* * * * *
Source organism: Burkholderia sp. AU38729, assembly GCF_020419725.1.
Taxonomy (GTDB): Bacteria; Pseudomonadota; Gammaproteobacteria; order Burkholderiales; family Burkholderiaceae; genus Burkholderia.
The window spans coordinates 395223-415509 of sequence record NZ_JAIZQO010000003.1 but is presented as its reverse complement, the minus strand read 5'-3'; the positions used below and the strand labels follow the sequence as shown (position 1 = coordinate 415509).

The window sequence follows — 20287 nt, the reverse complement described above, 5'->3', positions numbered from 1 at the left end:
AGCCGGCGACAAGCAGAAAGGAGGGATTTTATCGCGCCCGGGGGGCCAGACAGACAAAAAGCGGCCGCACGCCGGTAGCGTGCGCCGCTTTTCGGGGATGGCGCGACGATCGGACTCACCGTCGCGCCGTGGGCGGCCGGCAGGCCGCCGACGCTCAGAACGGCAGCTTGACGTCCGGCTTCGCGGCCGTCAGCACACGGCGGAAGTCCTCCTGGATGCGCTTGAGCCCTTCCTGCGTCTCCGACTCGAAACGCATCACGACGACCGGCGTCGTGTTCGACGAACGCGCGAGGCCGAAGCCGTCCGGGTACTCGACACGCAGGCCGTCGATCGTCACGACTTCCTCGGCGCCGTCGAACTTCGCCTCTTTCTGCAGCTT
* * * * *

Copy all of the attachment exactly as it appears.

Source organism: Burkholderia sp. AU38729, assembly GCF_020419725.1.
Taxonomy (GTDB): Bacteria; Pseudomonadota; Gammaproteobacteria; order Burkholderiales; family Burkholderiaceae; genus Burkholderia.
The window spans coordinates 395223-415509 of sequence record NZ_JAIZQO010000003.1 but is presented as its reverse complement, the minus strand read 5'-3'; the positions used below and the strand labels follow the sequence as shown (position 1 = coordinate 415509).

The window sequence follows — 20287 nt, the reverse complement described above, 5'->3', positions numbered from 1 at the left end:
AGCCGGCGACAAGCAGAAAGGAGGGATTTTATCGCGCCCGGGGGGCCAGACAGACAAAAAGCGGCCGCACGCCGGTAGCGTGCGCCGCTTTTCGGGGATGGCGCGACGATCGGACTCACCGTCGCGCCGTGGGCGGCCGGCAGGCCGCCGACGCTCAGAACGGCAGCTTGACGTCCGGCTTCGCGGCCGTCAGCACACGGCGGAAGTCCTCCTGGATGCGCTTGAGCCCTTCCTGCGTCTCCGACTCGAAACGCATCACGACGACCGGCGTCGTGTTCGACGAACGCGCGAGGCCGAAGCCGTCCGGGTACTCGACACGCAGGCCGTCGATCGTCACGACTTCCTCGGCGCCGTCGAACTTCGCCTCTTTCTGCAGCTT